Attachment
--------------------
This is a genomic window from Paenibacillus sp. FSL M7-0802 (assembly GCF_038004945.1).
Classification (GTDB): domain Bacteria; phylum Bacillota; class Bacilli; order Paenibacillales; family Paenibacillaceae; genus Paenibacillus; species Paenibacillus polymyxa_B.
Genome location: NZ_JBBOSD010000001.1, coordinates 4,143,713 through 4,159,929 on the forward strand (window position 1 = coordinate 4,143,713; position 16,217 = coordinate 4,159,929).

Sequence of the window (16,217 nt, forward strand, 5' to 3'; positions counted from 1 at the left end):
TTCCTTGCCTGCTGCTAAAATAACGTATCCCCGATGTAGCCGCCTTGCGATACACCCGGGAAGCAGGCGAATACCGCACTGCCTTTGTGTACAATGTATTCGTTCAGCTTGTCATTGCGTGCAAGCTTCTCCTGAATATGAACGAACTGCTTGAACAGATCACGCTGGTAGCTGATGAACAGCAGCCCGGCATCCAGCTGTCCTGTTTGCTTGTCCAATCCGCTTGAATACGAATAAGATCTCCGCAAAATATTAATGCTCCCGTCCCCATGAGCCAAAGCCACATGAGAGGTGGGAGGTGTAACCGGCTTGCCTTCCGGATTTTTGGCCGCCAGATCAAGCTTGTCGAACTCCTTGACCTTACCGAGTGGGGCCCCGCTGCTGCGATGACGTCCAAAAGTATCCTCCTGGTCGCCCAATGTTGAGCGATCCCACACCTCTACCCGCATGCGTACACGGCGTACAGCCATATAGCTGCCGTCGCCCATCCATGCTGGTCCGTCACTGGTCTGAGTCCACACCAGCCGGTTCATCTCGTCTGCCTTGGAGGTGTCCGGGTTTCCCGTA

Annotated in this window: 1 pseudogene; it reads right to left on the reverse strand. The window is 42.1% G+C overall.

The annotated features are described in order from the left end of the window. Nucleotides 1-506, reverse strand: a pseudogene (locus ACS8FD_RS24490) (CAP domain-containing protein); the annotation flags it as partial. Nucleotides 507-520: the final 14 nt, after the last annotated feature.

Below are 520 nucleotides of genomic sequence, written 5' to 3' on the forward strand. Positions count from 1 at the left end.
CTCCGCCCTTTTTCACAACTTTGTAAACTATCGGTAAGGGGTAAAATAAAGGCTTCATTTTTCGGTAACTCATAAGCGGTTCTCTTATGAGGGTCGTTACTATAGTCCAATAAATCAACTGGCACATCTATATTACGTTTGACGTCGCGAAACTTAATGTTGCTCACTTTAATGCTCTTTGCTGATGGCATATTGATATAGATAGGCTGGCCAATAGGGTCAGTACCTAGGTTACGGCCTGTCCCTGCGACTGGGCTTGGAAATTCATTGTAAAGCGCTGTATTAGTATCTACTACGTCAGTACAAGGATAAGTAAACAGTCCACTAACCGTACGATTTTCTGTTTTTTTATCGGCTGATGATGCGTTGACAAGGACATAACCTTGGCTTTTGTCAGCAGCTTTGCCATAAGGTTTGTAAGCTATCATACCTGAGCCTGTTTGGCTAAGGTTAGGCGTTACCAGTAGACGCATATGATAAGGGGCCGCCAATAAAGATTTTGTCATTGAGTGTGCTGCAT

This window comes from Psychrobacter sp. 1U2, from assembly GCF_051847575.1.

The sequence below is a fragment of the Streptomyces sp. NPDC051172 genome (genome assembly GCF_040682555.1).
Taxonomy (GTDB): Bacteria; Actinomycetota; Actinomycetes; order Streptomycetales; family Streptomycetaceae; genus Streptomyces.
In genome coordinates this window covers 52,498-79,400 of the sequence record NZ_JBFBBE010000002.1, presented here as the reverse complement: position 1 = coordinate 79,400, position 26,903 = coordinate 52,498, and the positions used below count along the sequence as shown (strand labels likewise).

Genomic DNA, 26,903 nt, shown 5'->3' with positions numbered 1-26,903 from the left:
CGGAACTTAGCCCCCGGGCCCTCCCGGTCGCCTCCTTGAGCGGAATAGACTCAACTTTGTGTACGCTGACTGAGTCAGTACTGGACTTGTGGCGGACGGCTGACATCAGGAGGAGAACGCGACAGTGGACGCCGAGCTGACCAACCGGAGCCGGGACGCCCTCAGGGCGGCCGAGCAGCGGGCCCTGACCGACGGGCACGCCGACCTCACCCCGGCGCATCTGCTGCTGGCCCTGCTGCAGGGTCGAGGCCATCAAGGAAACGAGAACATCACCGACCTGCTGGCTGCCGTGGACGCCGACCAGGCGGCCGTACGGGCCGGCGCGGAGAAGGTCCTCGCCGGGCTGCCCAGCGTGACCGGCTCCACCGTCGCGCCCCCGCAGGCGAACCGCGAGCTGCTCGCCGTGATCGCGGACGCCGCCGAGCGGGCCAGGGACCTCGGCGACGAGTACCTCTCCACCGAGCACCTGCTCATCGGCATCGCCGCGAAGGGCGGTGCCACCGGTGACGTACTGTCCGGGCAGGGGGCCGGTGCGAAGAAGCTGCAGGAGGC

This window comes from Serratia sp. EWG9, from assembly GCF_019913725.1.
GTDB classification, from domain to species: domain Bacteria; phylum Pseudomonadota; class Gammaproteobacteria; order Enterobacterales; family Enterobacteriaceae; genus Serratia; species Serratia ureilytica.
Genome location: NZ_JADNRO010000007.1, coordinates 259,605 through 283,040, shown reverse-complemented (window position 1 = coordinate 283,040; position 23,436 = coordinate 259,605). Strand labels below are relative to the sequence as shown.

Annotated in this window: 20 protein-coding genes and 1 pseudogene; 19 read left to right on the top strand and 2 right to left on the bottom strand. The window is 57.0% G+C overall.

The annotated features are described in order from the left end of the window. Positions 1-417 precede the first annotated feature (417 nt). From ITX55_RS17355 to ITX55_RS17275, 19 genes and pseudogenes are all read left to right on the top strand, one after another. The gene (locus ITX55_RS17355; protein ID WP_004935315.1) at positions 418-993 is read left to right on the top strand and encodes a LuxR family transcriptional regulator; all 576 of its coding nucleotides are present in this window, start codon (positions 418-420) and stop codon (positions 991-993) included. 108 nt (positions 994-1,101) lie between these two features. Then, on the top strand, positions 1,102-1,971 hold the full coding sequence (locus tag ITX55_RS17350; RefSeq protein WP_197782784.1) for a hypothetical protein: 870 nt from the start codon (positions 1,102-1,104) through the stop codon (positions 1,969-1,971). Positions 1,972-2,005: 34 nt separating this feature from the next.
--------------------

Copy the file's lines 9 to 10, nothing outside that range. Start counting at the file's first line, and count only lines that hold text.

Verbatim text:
CTCCGCCCTTTTTCACAACTTTGTAAACTATCGGTAAGGGGTAAAATAAAGGCTTCATTTTTCGGTAACTCATAAGCGGTTCTCTTATGAGGGTCGTTACTATAGTCCAATAAATCAACTGGCACATCTATATTACGTTTGACGTCGCGAAACTTAATGTTGCTCACTTTAATGCTCTTTGCTGATGGCATATTGATATAGATAGGCTGGCCAATAGGGTCAGTACCTAGGTTACGGCCTGTCCCTGCGACTGGGCTTGGAAATTCATTGTAAAGCGCTGTATTAGTATCTACTACGTCAGTACAAGGATAAGTAAACAGTCCACTAACCGTACGATTTTCTGTTTTTTTATCGGCTGATGATGCGTTGACAAGGACATAACCTTGGCTTTTGTCAGCAGCTTTGCCATAAGGTTTGTAAGCTATCATACCTGAGCCTGTTTGGCTAAGGTTAGGCGTTACCAGTAGACGCATATGATAAGGGGCCGCCAATAAAGATTTTGTCATTGAGTGTGCTGCAT

This window comes from Psychrobacter sp. 1U2, from assembly GCF_051847575.1.